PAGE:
Beta And The Cost Of Margin

What is the cost of using margin in an account to boost returns by boosting beta? In a margin account you can borrow up to 50% of the purchase price of marginable assets.

This allows investors to potentially double the amount of assets they could buy.

The risk free rate of return is currently very close to zero (around 0.75%). In theory you could use margin to boost beta to nearly 2.0 and thereby boost your expected return. The biggest problem with this plan is that the cost of margin is not zero or even the risk free rate. The current base rate for margin at the largest discount brokers is 6.75%, which is 6% above the risk free rate.

The risk free rate (90-day T-bill) from 12/31/71 through 1/31/17 averaged 4.91%. If you assume in the past that the margin rate was 6% above the risk free rate you would have needed a return greater than 10.91% to improve your return by increasing beta. Unfortunately, the market return (S&P 500) during this period of time was 10.39%. You would effectively lower your return by using margin to buy the S&P 500 with today's cost of margin at 6% above the risk free rate.

The Capital Asset Pricing Model can be replotted with the margin rate at 6% above the risk free rate.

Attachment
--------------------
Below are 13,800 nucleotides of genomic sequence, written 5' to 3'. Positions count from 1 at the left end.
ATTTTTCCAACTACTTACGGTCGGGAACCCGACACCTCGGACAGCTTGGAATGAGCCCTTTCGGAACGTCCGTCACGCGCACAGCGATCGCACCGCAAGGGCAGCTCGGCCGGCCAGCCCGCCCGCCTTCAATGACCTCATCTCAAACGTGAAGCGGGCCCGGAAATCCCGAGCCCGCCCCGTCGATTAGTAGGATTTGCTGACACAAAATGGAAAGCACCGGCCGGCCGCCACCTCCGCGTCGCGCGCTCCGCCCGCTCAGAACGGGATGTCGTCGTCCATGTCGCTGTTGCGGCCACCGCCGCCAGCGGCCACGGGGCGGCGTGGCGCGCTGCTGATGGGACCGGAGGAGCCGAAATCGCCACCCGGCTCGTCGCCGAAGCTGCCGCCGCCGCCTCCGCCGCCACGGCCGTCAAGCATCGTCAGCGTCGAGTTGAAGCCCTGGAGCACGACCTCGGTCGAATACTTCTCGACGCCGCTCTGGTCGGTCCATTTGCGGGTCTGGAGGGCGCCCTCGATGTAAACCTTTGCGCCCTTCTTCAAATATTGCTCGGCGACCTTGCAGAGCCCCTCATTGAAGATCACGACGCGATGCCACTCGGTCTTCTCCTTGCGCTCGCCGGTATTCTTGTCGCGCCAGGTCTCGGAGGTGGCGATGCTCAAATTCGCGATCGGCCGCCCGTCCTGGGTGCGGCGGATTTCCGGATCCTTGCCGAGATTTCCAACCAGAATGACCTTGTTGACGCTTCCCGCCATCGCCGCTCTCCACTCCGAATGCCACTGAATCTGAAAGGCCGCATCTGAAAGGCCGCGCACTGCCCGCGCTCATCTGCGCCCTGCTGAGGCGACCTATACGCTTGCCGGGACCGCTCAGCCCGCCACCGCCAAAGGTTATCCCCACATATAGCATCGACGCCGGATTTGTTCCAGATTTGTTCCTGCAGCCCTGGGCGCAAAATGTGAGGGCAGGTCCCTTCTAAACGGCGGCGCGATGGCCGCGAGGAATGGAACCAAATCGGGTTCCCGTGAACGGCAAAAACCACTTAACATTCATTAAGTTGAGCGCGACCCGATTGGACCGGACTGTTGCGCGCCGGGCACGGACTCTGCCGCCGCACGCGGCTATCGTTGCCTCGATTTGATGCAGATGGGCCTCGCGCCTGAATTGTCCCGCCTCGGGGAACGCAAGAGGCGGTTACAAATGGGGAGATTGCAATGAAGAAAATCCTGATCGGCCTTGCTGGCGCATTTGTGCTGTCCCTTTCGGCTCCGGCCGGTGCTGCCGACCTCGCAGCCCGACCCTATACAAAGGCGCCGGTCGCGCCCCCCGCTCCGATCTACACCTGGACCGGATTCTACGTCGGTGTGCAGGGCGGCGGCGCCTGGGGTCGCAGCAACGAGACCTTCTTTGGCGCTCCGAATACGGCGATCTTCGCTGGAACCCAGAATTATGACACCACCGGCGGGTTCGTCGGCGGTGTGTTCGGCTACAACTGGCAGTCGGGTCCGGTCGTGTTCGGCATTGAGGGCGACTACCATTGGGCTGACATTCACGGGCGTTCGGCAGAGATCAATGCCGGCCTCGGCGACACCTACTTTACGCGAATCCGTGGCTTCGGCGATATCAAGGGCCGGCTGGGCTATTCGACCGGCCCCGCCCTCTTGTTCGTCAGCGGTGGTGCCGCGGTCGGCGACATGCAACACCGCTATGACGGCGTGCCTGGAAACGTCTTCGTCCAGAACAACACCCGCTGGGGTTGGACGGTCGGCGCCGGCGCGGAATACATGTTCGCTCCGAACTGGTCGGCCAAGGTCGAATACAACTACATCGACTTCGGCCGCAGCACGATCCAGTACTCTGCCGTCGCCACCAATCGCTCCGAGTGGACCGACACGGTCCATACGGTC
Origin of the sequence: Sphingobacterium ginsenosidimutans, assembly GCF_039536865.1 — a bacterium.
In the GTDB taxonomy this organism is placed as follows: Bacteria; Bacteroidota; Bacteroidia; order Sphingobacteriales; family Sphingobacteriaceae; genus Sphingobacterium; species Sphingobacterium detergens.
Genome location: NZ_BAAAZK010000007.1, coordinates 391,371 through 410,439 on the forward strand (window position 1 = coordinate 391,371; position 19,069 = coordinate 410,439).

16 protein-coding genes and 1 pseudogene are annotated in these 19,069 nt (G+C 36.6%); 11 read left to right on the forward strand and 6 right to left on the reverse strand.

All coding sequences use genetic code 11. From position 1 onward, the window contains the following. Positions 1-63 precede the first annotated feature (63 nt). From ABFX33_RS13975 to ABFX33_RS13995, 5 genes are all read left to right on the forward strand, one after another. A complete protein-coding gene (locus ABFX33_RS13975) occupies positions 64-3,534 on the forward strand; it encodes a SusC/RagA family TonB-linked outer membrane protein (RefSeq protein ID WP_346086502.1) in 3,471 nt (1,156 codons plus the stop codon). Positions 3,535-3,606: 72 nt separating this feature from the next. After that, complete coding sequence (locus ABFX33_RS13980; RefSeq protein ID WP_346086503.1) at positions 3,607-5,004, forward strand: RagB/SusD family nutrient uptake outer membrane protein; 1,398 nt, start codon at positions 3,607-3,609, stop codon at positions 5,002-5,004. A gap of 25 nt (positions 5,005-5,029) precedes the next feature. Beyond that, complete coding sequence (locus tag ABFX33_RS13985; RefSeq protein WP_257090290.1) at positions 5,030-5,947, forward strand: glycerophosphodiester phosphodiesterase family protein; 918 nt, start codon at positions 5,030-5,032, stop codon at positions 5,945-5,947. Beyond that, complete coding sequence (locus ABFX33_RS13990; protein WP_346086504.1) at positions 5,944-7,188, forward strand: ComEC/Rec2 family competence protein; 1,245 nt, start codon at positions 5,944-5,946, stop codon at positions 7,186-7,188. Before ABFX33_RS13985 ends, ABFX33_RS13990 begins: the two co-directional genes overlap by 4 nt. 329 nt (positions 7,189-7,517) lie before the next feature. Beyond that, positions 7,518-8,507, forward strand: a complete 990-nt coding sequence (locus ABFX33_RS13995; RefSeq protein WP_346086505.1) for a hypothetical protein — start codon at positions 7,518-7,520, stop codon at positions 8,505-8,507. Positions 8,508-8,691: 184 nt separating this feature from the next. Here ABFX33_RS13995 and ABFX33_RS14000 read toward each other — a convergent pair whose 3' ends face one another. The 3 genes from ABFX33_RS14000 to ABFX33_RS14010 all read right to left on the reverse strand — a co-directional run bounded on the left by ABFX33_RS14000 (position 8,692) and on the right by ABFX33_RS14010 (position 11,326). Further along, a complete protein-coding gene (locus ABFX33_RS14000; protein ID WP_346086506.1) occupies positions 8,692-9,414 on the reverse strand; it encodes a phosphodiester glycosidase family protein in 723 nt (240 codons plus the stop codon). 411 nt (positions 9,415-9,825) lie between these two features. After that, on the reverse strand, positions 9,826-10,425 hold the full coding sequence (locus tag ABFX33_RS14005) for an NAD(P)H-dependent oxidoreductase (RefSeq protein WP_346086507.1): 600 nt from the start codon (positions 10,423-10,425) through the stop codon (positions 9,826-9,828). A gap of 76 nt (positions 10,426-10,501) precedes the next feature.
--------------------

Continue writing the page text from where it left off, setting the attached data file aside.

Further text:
Disclosure:

The information presented here is the opinion of the author and may quickly become outdated and is subject to change without notice. All material presented in this article are compiled from sources believed to be reliable, however accuracy cannot be guaranteed. No person should make an investment decision in reliance on the information presented here.

The information presented here is distributed for education purposes only and is not an offer to buy or sell or a solicitation of an offer to buy or sell any security or participate in any particular trading strategy.

Performance data showing past performance results is no guarantee of future returns.

Performance data showing past performance results is no guarantee of future returns.

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